Tibaldi, like many Italian brands, has bounced around ownership and rebooted its portfolio numerous times over the decades. But the important thing is that the current incarnation of Tibaldi is Italian owned, the pen is proudly emblazoned ‘Made in Italy’, so I’m counting this as an authentic reboot, not simply milking of a truly historic brand.
The Tibaldis of the past made all kinds of pens, including super high-end jewelled special editions for Pele and tie-ins with luxury car manufacturer Bentley. But today’s Tibaldi is taking a fresh approach — and doing so carefully, for a very different market segment.
It has just three current models, all named after historic Tibaldi models from the golden age. All three have steel nibs, and run under 200 euros, and the Perfecta I’m reviewing here is the most expensive at 195.
The overall look of the entire portfolio is retro chic: clean lines, some bold patterns and colours but overall, quite restrained. It’s clear that Tibaldi is pitching at urban professionals who appreciate classic elegance.
I picked the Perfecta from the three models because its styling is so distinctive. It’s styled after the original Perfecta, which was a black safety pen from a hundred years ago.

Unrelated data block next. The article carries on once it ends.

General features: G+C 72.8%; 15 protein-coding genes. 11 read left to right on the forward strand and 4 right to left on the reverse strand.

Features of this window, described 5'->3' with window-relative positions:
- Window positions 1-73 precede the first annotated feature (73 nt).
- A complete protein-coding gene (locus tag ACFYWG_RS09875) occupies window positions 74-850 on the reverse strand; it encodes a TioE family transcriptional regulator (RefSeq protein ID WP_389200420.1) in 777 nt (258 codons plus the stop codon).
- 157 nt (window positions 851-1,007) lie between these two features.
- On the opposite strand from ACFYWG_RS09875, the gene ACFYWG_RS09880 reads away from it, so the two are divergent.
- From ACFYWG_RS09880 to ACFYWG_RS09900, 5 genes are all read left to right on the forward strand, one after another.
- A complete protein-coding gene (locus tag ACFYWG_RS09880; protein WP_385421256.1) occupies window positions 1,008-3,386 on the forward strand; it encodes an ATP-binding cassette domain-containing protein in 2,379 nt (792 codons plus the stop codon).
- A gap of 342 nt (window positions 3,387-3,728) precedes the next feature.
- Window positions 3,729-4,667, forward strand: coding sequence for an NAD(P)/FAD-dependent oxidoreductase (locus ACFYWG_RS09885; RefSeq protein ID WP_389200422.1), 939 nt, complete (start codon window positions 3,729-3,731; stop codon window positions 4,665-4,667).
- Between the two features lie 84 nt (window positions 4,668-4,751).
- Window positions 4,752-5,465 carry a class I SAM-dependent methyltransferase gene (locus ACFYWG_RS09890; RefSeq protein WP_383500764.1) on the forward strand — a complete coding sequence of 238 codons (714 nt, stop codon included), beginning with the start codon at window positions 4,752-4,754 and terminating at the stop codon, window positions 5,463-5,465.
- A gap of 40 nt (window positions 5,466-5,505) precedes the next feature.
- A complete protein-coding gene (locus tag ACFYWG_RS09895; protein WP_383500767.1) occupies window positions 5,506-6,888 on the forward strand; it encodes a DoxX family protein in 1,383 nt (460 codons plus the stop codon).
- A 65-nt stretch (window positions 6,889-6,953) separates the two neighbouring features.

As a result, the closest modern comparison looks-wise is probably the Montblanc 1912. The Perfecta has a chunky cap and barrel, and broad bands of knurling, with nearly flat ends and a subtle taper down its length.
Under the hood, though, it’s not a safety pen. It has a conventional steel nib, plastic body, C/C filling mechanism, screw cap, etc — but it still has some distinctive features that are worth taking a second look at.
First, appearance. Although the original Perfecta, from what I understand, had a removable brass clip rather like the Kaweco Sport does today, this rebooted Perfecta has a curious rubberised integrated clip.
It’s not sticky or tacky, but adds some tactility, and because it’s also very springy, it works well. Other than the clip and the safety-pen styling, Tibaldi has gone minimal with the appearance. The whole pen is black plastic, no visible metal trim of any kind, featureless finials, and the only engraving is around the cap, which reads TIBALDI and MADE IN ITALY. This is not a pen for people who want to shout.
To complete the look, I would have loved the Tibaldi name and model to be engraved down the barrel, as the original Perfecta did and much as Montegrappa does these days with the Monte Grappa, and Parker does with the Duofold or Onoto with the Magna. It’s a clear heritage indicator.
Second, comfort. Like the Montblanc 1912, the cap threads are almost down by the nib — but not quite. There’s still a tiny little section to unscrew to get at the mechanism inside (watch out for inky fingers when screwing the nib back on after filling).
This means that most users will be gripping the pen on top of the threads.
Luckily, they are smooth and comfortable. And because there’s no stepdown from barrel to grip, the pen feels chunky and fills the hand.
It posts, but becomes very long.